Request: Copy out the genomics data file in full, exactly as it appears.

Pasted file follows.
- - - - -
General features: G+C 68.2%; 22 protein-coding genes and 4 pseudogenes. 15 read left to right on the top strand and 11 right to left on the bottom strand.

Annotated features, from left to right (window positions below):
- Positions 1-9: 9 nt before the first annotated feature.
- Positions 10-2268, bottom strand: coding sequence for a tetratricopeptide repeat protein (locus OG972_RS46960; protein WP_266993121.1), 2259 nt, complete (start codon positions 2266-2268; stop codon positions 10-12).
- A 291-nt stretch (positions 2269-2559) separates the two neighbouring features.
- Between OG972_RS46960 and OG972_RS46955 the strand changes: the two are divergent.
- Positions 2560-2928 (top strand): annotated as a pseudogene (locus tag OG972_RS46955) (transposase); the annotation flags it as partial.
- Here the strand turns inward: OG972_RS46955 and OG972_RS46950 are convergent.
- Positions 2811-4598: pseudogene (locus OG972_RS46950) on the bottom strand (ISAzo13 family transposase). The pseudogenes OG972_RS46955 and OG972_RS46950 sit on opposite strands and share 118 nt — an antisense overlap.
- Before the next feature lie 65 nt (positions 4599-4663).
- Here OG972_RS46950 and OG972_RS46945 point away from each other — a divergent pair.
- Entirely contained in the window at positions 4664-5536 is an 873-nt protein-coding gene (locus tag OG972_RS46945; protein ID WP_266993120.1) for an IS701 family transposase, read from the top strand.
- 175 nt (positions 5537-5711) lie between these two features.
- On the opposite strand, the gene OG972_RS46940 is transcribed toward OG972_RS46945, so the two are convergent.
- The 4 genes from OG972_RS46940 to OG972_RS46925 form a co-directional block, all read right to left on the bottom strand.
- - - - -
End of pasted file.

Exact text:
General features: G+C 68.2%; 22 protein-coding genes and 4 pseudogenes. 15 read left to right on the top strand and 11 right to left on the bottom strand.

Annotated features, from left to right (window positions below):
- Positions 1-9: 9 nt before the first annotated feature.
- Positions 10-2268, bottom strand: coding sequence for a tetratricopeptide repeat protein (locus OG972_RS46960; protein WP_266993121.1), 2259 nt, complete (start codon positions 2266-2268; stop codon positions 10-12).
- A 291-nt stretch (positions 2269-2559) separates the two neighbouring features.
- Between OG972_RS46960 and OG972_RS46955 the strand changes: the two are divergent.
- Positions 2560-2928 (top strand): annotated as a pseudogene (locus tag OG972_RS46955) (transposase); the annotation flags it as partial.
- Here the strand turns inward: OG972_RS46955 and OG972_RS46950 are convergent.
- Positions 2811-4598: pseudogene (locus OG972_RS46950) on the bottom strand (ISAzo13 family transposase). The pseudogenes OG972_RS46955 and OG972_RS46950 sit on opposite strands and share 118 nt — an antisense overlap.
- Before the next feature lie 65 nt (positions 4599-4663).
- Here OG972_RS46950 and OG972_RS46945 point away from each other — a divergent pair.
- Entirely contained in the window at positions 4664-5536 is an 873-nt protein-coding gene (locus tag OG972_RS46945; protein ID WP_266993120.1) for an IS701 family transposase, read from the top strand.
- 175 nt (positions 5537-5711) lie between these two features.
- On the opposite strand, the gene OG972_RS46940 is transcribed toward OG972_RS46945, so the two are convergent.
- The 4 genes from OG972_RS46940 to OG972_RS46925 form a co-directional block, all read right to left on the bottom strand.